Google's self-driving cars to hit the roads in USHouston: Google's self-driving car prototypes will hit the road in the US this summer after being tried on test tracks, the tech giant has said.The cars will self-drive but will have safety drivers aboard who
Houston: Google's self-driving car prototypes will hit the road in the US this summer after being tried on test tracks, the tech giant has said.
The cars will self-drive but will have safety drivers aboard who can take over the wheel if needed.
Several prototype versions of its self-driving cars are set to hit the streets of Mountain View, California, the search giant's hometown. The move is still just another round of testing but it is a significant step toward a pilot programme, it said.
The announcement follows the revelation by the company that its self-driving cars have been involved in 11 minor traffic accidents in California.
Google has been working on the project of developing self-driving vehicles since 2010.
The new prototype vehicles, assembled by auto supplier Roush Industries in Detroit, use the same software on which its existing self-driving Lexus RX450h sport utility vehicles run.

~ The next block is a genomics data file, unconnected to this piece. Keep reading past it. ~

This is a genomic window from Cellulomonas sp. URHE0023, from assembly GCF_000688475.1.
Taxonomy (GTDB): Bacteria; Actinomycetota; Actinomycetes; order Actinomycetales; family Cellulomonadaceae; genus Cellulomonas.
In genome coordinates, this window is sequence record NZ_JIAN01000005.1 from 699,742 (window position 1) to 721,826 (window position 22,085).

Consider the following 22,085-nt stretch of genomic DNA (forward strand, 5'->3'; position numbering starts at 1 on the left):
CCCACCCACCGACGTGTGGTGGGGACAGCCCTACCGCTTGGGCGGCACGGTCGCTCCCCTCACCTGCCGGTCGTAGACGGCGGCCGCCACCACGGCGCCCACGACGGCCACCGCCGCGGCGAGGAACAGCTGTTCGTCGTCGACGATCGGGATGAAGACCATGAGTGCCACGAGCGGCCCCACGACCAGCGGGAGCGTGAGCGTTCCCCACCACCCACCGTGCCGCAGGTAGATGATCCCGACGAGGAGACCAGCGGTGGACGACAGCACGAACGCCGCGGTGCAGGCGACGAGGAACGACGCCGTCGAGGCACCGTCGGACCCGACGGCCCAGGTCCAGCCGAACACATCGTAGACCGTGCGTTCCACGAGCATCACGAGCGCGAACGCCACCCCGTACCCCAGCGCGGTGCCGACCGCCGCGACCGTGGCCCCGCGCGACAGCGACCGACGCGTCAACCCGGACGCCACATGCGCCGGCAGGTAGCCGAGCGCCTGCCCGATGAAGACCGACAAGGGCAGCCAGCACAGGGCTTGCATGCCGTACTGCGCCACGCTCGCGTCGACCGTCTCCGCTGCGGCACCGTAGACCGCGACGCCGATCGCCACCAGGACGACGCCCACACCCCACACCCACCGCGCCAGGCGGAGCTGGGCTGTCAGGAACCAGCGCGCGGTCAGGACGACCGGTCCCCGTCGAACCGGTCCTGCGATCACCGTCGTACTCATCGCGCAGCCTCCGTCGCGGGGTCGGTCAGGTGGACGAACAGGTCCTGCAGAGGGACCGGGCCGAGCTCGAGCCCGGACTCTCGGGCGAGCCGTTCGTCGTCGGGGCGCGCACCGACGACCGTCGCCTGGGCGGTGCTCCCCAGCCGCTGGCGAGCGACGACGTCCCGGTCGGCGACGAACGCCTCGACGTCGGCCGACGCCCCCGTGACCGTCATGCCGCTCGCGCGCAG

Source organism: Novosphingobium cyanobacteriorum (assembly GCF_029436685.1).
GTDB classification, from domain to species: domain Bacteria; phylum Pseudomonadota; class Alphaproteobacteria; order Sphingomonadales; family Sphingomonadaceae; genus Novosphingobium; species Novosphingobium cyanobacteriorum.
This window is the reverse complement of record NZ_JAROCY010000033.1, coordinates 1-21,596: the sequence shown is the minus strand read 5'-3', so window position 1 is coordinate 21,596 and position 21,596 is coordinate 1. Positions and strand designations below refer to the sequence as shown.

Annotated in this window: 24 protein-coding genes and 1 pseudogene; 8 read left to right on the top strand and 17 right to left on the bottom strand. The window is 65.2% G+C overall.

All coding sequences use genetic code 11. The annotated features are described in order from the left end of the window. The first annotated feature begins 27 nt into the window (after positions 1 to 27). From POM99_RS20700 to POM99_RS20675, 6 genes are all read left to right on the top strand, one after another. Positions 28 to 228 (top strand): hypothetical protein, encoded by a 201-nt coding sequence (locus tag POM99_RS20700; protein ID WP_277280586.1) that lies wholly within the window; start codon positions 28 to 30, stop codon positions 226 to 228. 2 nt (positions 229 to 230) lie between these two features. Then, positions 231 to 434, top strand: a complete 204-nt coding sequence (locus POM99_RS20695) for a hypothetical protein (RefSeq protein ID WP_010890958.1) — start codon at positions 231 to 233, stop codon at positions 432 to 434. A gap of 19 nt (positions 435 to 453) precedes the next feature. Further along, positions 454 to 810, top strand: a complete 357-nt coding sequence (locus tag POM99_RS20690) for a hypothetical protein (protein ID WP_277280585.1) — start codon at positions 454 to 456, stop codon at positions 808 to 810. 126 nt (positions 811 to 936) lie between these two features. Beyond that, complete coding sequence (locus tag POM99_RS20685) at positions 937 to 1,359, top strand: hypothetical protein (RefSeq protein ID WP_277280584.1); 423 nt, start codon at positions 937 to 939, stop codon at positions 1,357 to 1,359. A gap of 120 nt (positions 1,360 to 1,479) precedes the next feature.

Engineers will operate 25 such prototype vehicles. It will, in due course, build between 50 and 100 prototypes and will widen testing to sites that are hillier and rainier.
The car has no steering wheel or pedals, so it's up to the computer to do all the driving.
It also said that it will limit the speed of the prototypes to 25 mph (40 kph) to reduce the possibility of severe injury in an accident.
The model comprises everything that is required for fully autonomous driving and also the necessary parts so that engineers can take over driving if need be.
It has an autonomous driving system comprising a computer and sensors to typical car parts like brakes pedals, lights, removable accelerator pedals and steering wheels, unlike the rudimentary version it released in May last year.
That model was a tiny two-seater, which did not have typical features of a car such as a steering wheel, headlights or brakes and was to be completely operated by the vehicle's computer.
Along with this Google also announced its plans to launch a website that will help keep informing the public about forthcoming test drives, including regular updates on progress and incidents.
Tech giants are trying to make a footprint in the automotive industry because they predict a giant transportation revolution that will change how people operate cars.